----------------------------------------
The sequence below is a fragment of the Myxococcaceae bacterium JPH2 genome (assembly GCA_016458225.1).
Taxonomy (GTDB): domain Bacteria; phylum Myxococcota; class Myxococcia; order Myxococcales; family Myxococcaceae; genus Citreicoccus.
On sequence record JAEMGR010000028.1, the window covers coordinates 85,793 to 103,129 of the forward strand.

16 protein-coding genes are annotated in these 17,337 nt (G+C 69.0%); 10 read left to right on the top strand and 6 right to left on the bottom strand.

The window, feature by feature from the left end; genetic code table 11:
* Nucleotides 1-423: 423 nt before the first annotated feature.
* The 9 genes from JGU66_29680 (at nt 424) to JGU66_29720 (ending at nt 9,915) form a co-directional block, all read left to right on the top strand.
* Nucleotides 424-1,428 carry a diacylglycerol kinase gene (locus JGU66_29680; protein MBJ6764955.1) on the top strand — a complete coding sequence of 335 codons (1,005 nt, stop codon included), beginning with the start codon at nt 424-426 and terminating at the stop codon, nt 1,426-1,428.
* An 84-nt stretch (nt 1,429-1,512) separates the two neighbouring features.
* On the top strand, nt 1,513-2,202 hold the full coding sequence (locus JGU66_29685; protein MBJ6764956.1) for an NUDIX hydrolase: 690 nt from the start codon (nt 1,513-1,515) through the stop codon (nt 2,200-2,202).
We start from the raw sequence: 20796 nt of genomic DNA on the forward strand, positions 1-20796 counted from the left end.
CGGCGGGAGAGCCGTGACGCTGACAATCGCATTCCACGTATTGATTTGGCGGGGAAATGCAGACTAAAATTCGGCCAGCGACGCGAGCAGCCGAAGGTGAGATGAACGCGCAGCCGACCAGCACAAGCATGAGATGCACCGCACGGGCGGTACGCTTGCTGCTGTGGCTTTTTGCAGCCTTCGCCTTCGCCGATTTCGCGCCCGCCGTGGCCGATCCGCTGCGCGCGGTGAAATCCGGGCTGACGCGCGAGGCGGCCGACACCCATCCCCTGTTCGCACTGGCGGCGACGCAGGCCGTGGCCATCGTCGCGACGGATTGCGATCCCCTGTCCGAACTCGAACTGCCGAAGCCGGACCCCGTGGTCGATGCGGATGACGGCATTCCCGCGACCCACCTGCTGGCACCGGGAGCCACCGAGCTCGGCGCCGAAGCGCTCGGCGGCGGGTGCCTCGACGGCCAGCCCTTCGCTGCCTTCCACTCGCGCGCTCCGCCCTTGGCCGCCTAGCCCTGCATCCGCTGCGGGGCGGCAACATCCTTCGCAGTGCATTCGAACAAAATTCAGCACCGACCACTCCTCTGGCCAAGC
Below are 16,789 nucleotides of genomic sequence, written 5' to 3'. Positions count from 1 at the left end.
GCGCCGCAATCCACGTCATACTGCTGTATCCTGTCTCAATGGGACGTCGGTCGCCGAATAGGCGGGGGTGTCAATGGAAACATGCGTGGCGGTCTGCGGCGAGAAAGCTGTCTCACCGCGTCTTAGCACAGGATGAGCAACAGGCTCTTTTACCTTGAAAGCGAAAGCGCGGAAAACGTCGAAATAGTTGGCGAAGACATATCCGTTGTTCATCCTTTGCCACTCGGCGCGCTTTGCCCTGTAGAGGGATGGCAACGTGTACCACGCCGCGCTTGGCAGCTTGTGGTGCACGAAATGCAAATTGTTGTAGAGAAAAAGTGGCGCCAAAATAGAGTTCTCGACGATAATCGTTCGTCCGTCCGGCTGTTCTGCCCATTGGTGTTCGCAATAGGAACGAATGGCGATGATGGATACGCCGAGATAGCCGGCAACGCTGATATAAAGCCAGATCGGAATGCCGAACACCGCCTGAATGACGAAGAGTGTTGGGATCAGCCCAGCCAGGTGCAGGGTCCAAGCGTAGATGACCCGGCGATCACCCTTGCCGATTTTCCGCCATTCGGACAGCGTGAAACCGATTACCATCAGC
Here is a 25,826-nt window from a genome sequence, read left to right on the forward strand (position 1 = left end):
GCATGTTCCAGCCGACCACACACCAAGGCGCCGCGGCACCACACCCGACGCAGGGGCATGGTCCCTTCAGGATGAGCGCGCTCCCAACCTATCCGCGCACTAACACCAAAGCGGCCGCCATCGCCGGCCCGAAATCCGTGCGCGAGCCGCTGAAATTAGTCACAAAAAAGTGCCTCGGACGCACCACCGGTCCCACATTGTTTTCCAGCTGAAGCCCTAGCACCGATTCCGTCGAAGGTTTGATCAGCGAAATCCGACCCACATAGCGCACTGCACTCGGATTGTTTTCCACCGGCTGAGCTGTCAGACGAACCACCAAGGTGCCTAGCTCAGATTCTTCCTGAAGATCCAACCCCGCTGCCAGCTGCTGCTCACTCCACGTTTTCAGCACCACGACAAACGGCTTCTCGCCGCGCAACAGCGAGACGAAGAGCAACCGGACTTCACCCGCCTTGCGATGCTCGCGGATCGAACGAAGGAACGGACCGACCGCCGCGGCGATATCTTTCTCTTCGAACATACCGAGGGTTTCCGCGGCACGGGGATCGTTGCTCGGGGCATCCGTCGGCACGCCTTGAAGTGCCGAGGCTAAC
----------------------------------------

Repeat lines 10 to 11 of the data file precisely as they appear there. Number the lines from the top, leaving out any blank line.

* On the top strand, nt 1,513-2,202 hold the full coding sequence (locus JGU66_29685; protein MBJ6764956.1) for an NUDIX hydrolase: 690 nt from the start codon (nt 1,513-1,515) through the stop codon (nt 2,200-2,202).
We start from the raw sequence: 20796 nt of genomic DNA on the forward strand, positions 1-20796 counted from the left end.